Gadget News

RIP HP Touchpad and WebOS

HP has killed off all production and development of the Touchpad and its entire range of WebOS smartphones. The company announced the decision in a recent statement to the press.

In the official press release, the company stated that it would:

… discontinue operations for webOS devices, specifically the TouchPad and webOS phones. HP will continue to explore options to optimize the value of webOS software going forward.

HP has decided to concentrate its efforts on creating software solutions for the business market, further distancing itself from the mass consumer market. Its US$10.24-billion purchase of Autonomy further cements its commitment to corporate software development – Autonomy develops enterprise-based search solutions. The deal has been approved by all members of the board and will be finalised at year’s end.

The Touchpad was released roughly two months ago as a rival to Apple’s iPad 2, but failed to find a voice for itself in a crowded tablet market, even after slashing US$100 off its asking price.

Prior to the announcement, HP’s stock plummeted drastically as it lost 5.99 percent in one day’s trading on Wall Street. When the WebOS story first broke, the stock dropped a further nine percent over the electronic trading systems.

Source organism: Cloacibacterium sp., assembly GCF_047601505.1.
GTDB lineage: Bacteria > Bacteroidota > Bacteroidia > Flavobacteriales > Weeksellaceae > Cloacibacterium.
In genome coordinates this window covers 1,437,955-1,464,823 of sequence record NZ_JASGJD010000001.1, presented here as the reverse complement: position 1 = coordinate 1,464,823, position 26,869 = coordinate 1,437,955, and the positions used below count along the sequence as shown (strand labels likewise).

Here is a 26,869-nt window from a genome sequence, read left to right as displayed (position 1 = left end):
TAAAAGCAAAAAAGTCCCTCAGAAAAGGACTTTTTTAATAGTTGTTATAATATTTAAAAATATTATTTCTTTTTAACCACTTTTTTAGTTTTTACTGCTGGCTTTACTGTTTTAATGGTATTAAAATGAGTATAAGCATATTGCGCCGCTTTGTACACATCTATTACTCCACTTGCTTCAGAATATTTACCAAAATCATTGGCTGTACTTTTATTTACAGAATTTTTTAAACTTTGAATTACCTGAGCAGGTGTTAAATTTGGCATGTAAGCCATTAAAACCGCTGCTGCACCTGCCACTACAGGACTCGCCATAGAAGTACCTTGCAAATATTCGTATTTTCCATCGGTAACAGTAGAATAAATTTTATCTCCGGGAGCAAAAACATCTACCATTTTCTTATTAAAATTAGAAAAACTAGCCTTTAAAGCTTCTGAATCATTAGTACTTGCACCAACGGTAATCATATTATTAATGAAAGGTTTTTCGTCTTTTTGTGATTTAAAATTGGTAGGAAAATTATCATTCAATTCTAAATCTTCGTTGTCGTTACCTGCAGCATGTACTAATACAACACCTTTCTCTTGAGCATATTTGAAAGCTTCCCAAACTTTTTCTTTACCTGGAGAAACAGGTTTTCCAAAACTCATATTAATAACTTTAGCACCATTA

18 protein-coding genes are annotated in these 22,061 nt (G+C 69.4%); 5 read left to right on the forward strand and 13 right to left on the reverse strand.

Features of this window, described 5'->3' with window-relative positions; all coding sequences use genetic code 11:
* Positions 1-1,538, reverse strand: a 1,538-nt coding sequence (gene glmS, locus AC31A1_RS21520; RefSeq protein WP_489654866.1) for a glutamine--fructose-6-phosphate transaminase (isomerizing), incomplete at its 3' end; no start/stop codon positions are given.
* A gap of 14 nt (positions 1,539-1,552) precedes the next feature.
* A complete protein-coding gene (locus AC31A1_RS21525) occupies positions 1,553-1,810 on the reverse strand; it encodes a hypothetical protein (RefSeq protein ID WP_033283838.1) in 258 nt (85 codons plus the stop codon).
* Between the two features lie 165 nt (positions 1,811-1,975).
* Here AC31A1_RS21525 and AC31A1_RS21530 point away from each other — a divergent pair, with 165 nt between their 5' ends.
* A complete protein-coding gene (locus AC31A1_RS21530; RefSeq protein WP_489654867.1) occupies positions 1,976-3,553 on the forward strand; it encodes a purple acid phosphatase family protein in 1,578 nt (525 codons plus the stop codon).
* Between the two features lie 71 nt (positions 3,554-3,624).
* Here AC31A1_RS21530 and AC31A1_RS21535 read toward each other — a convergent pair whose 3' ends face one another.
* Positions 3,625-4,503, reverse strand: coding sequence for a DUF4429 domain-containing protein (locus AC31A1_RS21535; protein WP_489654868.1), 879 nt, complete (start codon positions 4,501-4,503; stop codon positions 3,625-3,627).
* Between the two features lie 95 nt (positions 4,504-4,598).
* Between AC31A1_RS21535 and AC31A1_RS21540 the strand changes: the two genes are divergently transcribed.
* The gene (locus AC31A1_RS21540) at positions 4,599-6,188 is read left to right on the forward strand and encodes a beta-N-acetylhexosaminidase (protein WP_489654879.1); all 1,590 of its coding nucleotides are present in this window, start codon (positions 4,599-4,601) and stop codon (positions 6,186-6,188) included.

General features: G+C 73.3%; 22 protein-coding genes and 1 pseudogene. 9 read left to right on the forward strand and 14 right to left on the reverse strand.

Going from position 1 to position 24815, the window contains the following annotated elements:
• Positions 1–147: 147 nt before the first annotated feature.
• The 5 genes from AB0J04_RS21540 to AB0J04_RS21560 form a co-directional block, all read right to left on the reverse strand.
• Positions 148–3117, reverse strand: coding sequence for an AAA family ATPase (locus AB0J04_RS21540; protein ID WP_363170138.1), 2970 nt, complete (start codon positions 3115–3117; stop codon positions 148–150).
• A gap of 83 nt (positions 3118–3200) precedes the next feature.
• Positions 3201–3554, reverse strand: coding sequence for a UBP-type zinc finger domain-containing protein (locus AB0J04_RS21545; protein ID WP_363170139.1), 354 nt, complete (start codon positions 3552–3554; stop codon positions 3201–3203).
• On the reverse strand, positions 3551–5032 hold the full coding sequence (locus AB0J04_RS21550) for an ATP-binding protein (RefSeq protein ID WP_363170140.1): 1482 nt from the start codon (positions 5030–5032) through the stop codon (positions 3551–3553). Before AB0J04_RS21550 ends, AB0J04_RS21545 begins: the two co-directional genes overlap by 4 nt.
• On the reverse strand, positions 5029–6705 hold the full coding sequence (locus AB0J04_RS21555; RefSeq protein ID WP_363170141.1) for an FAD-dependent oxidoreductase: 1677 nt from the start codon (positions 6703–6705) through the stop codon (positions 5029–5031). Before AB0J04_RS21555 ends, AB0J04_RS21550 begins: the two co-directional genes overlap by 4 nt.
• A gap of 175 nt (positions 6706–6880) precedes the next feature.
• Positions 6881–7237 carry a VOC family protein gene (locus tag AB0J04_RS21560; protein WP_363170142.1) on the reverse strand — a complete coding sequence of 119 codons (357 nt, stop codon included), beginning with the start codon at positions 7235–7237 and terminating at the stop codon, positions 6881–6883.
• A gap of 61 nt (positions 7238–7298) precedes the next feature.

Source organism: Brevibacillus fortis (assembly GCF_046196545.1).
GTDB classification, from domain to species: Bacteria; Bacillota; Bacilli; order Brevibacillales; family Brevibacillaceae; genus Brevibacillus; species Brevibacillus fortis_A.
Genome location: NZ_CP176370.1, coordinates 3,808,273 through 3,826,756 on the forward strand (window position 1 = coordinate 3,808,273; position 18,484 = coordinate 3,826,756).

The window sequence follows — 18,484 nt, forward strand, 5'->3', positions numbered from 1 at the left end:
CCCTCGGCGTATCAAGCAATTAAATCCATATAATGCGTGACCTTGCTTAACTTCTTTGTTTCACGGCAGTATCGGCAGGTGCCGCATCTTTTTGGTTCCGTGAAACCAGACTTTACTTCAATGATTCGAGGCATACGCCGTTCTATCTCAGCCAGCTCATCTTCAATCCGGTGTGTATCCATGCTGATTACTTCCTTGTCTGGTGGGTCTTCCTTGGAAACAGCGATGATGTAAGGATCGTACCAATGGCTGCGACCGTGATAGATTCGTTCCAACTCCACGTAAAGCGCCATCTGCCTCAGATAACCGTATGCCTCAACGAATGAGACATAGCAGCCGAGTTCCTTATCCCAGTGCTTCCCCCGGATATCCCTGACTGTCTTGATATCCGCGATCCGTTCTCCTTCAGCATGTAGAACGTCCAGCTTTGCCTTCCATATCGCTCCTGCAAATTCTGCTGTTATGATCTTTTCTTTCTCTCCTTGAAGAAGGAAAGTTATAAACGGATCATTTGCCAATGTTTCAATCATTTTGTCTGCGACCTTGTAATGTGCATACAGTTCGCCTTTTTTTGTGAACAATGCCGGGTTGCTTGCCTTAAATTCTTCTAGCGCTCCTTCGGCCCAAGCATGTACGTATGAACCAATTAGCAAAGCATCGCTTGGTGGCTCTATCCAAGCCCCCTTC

HP’s chief executive, Leo Apotheker said the move was a “transformation to position HP for a new future and the transformation starts today”. Apotheker explained the decision, saying: “Consumers are changing their use of the PC, the tablet effect is real and sales of the TouchPad are not meeting our expectations.”

The PC market remains as the largest single generator of revenue for HP, with Apotheker saying that it has transformed into a tactical, commoditised business. He ended by saying “HP, as a vendor, has many, many things within its coffers to sell to its customers. It sells services, it sells online stuff, it’s got networking stuff, it’s got software.”

WebOS was purchased by HP last year, from smartphone pioneer Palm, for the sum of US$1.2-billion.

Image courtesy of Gizmodo


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